I guess that at times we all struggle with the meaning of life, and wonder if actually there's any point to our being here.
But Jesus tells us that there is a way to find meaning...the way that he took, based on the selfless, self giving love that lead him to the cross só he could SHOW us just how much God loves us.
That's the love that surrounds us and holds us no matter what.
I wish I could say that knowing about God's love would make everything easy for everyone, every day – but that's not how it works.
Believing in God does not often change our physical situation, won't automatically lead to a charmed life, though it may gradually change how we cope when things are hard, what we do when things are good.
When we can't feel God's love, perhaps we can try to trust in it anyway – in the same way that we continue to believe that the sun is still there, even on a cold and cloudy day when we cannot feel its warmth.

You see, God's love ensures that nothing and nobody is ever lost or wasted.
God's love meets us on our darkest days and carries us through the darkness to a safe homecoming
God's love, shown in Jesus, clears the road ahead for us, supports us as we travel and, in the end, is there to welcome us, as today God welcomes J.
May he rest in peace and rise in glory, loved by God and precious in his sight.

Saturday, January 21, 2012

Water into wine

Homily for 8.00 Epiphany 3

This Epiphany season is full of wonders...
We are invited to marvel at them in the liturgy for the feast itself, and then in the weeks that follow they are unfolded to us, one by one.
The star over the stable – proclaiming Christ's presence to the Magi
The voice at his Baptism – proclaiming his identity as God's beloved Son
And now the demonstration – of his ability to transform the ordinary, the workaday, into something amazing, full of joyous celebration.
Wonders that show us, and all humanity, something of the truth of God with us...
A birth story, a baptism and now a wedding

I have to say that, as one who spends a fair bit of time involved in the fine details of wedding arrangements, I find them very nerve wracking affairs.
So much seems to ride on the success of the day, there is such a longing for “perfection”, that honestly it seems impossible that any mortal couple could ever live up to their own hopes and dreams – let alone those of the bride's mother.
It's bad enough if the clouds gather, or the florist fails – but I would really really hate to be too close if the wine ran out.

But, of course, this is exactly what happens.
A wonderful day of celebration transformed in a moment into a day of shame.
Family honour at risk.
Despite the best planning, the many attempts to ensure perfection, a roomfull of guests is faced with the exciting choice of water or water.
Human resources have failed.
But luckily that bride and groom whose names we'll never know had the good sense to invite Jesus to be part of their celebration – and in doing so, had, against all their expectations, brought God directly to their marriage feast.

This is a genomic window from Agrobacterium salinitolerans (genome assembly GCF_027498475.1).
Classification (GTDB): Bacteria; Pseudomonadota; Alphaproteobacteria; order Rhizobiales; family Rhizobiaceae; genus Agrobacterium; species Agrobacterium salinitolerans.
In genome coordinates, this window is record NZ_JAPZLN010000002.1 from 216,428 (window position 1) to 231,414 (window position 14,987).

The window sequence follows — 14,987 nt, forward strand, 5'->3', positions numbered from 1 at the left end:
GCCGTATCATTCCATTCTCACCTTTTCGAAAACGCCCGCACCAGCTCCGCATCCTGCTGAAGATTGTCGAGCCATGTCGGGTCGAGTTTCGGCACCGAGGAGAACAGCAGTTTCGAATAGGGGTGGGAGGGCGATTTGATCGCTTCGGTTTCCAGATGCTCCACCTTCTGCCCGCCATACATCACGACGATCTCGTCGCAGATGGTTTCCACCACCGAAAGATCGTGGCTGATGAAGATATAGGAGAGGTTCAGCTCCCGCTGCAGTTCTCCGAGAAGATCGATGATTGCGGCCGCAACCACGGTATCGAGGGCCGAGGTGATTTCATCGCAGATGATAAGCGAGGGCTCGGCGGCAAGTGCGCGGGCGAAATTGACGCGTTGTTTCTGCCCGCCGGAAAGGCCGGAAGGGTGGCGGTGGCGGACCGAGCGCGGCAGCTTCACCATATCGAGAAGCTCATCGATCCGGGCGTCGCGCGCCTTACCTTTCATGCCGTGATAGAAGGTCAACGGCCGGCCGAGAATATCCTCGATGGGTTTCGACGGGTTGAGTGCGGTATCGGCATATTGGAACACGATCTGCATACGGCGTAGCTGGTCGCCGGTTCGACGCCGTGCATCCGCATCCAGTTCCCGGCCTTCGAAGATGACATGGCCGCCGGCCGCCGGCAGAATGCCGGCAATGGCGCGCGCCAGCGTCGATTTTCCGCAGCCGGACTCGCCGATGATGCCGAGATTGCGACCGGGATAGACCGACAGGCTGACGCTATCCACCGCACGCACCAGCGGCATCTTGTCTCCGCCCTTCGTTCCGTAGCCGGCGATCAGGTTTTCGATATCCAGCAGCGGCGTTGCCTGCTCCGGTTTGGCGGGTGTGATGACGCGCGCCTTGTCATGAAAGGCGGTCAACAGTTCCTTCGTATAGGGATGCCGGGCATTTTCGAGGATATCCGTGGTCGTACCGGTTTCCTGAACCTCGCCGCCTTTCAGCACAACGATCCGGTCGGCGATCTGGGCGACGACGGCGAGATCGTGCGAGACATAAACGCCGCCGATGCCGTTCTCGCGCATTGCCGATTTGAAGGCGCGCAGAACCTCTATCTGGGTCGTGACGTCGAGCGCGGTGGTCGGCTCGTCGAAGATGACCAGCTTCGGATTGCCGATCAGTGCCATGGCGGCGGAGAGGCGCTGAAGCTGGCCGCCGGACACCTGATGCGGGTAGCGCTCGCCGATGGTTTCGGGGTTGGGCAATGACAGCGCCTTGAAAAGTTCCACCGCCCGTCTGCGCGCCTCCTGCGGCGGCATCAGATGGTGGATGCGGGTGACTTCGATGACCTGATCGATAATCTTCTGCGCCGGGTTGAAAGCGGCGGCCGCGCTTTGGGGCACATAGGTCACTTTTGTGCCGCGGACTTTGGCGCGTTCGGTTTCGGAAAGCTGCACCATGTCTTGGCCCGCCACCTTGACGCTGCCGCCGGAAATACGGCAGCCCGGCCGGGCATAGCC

So, when all they could offer was water – Jesus intervened and turned it into wine – and not just supermarket plonk but the finest vintage ever tasted.
How did it happen? I can't help with the mechanics of the miracle, and sadly I don't know how to replicate it, but at the most basic level it happened because someone had the sense to ask for help....a useful reminder for all of us. God is waiting, longing to bless us – but too often we try to struggle on, claiming our independence even as we fall flat on our faces again and again.
The God who in Jesus took the ordinary things of life and made them extraordinary is the same God who takes ordinary people – you, me and the lady down the road – and blesses us to be signs of God's kingdom.
We are utterly ordinary, each one of us....nothing to recommend us, nothing to make anyone take a second glance
and yet.........and yet, we can and will be transformed by God, if we can only find the courage to ask God to work with us.
The water that we bring is blessed and transformed into that we too can be a sacramental sign of God's presence – for that is what the church is called to be.
In a little while we will, together, celebrate another Sacrament, another sign of that transforming presence with us as we share bread and wine and receive with it God's true self...the essence of God's life and self-giving love given to us to share.
Truly, this is the season of wonders, as we continue to celebrate God with us, - in the simple things of everyday, - in men and women, water, bread and wine.

Friday, January 13, 2012

Work in Progress

"Not what thou art, nor what thou hast been, but what thou willt be beholdest God in his mercy".

I first came across those wonderful words in my childhood, when reading Rumer Godden's "In this House of Brede", - a book I loved partly because its landscape was the familiar expanse of the Romney Marshes (Brede was only a few miles away from my home, though the Benedictine community of Godden's work existed only in her imagination), and partly because I guess that even then a part of me was drawn to the idea of making my relationship with God the basis of my whole occupation...